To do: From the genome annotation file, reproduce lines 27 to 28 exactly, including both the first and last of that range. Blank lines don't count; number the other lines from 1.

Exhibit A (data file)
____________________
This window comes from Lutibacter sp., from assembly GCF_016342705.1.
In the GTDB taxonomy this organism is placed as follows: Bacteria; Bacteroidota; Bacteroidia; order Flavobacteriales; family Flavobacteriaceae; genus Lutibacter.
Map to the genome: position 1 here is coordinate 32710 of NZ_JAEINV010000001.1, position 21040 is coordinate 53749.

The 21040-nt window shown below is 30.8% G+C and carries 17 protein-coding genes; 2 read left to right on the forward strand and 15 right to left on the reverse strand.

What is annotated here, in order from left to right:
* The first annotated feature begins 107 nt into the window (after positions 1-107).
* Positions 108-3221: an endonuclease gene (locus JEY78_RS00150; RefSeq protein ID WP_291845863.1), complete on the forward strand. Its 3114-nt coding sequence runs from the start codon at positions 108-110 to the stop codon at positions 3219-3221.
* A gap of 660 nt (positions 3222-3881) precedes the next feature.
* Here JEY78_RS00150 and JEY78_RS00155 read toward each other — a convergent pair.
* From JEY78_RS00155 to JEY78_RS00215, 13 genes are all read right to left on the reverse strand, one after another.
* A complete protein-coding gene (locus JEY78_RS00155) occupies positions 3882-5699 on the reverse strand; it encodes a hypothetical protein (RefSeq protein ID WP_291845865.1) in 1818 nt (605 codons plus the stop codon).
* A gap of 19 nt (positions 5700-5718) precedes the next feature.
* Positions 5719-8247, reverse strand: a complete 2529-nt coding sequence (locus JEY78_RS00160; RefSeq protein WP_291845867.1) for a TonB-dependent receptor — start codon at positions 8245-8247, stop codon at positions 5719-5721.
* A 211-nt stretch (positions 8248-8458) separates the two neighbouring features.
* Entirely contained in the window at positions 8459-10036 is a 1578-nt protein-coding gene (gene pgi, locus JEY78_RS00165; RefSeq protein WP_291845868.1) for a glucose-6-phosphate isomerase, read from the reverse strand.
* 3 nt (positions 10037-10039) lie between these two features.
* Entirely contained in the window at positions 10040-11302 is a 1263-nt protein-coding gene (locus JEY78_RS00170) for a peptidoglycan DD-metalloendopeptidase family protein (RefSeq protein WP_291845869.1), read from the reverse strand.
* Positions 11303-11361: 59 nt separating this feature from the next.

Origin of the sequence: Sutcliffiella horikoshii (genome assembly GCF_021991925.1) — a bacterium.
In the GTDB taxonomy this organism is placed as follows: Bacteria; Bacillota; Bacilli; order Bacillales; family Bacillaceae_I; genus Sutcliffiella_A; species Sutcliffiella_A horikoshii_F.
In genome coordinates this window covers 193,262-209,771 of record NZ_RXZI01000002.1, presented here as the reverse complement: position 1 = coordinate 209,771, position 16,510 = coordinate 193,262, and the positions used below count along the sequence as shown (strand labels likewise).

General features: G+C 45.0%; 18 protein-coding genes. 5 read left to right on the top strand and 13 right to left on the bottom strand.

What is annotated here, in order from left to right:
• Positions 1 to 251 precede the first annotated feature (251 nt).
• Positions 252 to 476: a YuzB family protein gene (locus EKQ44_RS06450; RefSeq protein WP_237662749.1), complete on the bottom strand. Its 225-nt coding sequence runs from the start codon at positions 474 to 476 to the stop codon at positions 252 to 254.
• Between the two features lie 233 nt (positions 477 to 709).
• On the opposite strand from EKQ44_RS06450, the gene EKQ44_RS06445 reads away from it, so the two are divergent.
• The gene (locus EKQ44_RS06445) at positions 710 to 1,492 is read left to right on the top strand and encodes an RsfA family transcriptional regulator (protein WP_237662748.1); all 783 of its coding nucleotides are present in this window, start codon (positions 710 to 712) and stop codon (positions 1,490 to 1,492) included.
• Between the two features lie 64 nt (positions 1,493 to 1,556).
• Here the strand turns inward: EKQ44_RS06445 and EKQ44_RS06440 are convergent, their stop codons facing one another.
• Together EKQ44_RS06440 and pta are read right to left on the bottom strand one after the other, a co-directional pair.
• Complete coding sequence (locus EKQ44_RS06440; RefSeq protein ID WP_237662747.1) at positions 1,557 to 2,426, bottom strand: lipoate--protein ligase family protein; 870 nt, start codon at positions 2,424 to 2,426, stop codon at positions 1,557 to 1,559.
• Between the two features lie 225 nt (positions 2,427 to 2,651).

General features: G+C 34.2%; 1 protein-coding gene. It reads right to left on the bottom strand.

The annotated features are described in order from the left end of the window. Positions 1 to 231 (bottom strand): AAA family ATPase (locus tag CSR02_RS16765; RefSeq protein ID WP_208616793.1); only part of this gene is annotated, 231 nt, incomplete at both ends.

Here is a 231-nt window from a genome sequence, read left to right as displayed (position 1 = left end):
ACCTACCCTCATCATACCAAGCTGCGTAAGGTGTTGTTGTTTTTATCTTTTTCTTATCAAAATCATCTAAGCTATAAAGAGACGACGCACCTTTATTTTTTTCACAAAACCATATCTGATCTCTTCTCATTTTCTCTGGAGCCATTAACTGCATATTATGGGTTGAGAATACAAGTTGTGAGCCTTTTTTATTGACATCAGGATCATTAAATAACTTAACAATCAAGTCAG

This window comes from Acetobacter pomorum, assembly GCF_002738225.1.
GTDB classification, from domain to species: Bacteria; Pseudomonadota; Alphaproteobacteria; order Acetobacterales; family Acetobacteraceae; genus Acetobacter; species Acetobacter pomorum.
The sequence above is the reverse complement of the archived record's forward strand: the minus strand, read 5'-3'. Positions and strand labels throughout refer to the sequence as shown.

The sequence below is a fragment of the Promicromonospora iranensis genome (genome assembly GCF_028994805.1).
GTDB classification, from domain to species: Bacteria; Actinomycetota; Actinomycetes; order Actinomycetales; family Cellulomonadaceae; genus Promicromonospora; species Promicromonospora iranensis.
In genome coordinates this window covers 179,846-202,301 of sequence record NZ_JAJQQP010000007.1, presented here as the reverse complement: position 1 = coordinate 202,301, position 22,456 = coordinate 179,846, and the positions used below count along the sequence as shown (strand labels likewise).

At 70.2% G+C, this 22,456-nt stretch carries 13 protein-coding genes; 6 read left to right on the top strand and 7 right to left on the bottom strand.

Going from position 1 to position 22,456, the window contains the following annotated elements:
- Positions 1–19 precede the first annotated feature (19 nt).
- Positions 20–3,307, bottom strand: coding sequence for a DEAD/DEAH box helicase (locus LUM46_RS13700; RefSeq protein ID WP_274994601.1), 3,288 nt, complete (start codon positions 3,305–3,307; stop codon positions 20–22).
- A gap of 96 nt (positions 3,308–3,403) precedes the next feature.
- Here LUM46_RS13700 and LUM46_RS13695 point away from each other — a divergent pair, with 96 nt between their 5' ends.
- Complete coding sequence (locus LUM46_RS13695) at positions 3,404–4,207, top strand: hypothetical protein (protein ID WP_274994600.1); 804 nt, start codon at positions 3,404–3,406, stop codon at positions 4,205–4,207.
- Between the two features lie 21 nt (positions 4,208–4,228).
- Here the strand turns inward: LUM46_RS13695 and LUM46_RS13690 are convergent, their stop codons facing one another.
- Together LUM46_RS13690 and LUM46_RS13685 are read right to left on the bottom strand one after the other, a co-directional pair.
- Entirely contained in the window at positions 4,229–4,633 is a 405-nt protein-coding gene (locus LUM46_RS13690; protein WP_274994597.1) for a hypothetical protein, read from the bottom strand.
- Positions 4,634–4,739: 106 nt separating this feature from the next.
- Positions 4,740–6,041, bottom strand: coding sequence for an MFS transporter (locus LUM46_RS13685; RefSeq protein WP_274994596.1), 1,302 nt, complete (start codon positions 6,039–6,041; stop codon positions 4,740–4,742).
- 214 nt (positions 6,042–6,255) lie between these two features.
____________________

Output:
• On the opposite strand from EKQ44_RS06450, the gene EKQ44_RS06445 reads away from it, so the two are divergent.
• The gene (locus EKQ44_RS06445) at positions 710 to 1,492 is read left to right on the top strand and encodes an RsfA family transcriptional regulator (protein WP_237662748.1); all 783 of its coding nucleotides are present in this window, start codon (positions 710 to 712) and stop codon (positions 1,490 to 1,492) included.